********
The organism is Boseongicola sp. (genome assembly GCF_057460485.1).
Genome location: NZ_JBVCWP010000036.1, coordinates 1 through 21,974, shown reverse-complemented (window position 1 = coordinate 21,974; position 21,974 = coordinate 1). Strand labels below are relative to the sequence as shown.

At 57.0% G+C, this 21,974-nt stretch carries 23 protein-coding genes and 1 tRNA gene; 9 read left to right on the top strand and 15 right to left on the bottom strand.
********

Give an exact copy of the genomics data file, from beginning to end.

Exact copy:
The organism is Boseongicola sp. (genome assembly GCF_057460485.1).
Genome location: NZ_JBVCWP010000036.1, coordinates 1 through 21,974, shown reverse-complemented (window position 1 = coordinate 21,974; position 21,974 = coordinate 1). Strand labels below are relative to the sequence as shown.

At 57.0% G+C, this 21,974-nt stretch carries 23 protein-coding genes and 1 tRNA gene; 9 read left to right on the top strand and 15 right to left on the bottom strand.